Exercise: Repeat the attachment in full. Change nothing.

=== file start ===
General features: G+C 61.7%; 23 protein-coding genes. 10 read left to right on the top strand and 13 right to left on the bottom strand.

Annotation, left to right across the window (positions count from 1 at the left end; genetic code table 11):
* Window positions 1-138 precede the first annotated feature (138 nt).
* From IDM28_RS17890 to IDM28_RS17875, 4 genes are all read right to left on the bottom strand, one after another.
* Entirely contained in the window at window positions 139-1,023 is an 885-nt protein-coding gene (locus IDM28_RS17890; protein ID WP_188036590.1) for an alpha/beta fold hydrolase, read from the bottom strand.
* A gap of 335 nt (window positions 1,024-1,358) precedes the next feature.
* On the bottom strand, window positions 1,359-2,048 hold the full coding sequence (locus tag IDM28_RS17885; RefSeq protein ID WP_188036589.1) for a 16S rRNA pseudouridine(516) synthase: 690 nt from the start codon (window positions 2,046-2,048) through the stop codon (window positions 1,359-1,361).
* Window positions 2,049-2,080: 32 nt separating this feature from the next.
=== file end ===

General features: G+C 61.7%; 23 protein-coding genes. 10 read left to right on the top strand and 13 right to left on the bottom strand.

Annotation, left to right across the window (positions count from 1 at the left end; genetic code table 11):
* Window positions 1-138 precede the first annotated feature (138 nt).
* From IDM28_RS17890 to IDM28_RS17875, 4 genes are all read right to left on the bottom strand, one after another.
* Entirely contained in the window at window positions 139-1,023 is an 885-nt protein-coding gene (locus IDM28_RS17890; protein ID WP_188036590.1) for an alpha/beta fold hydrolase, read from the bottom strand.
* A gap of 335 nt (window positions 1,024-1,358) precedes the next feature.
* On the bottom strand, window positions 1,359-2,048 hold the full coding sequence (locus tag IDM28_RS17885; RefSeq protein ID WP_188036589.1) for a 16S rRNA pseudouridine(516) synthase: 690 nt from the start codon (window positions 2,046-2,048) through the stop codon (window positions 1,359-1,361).
* Window positions 2,049-2,080: 32 nt separating this feature from the next.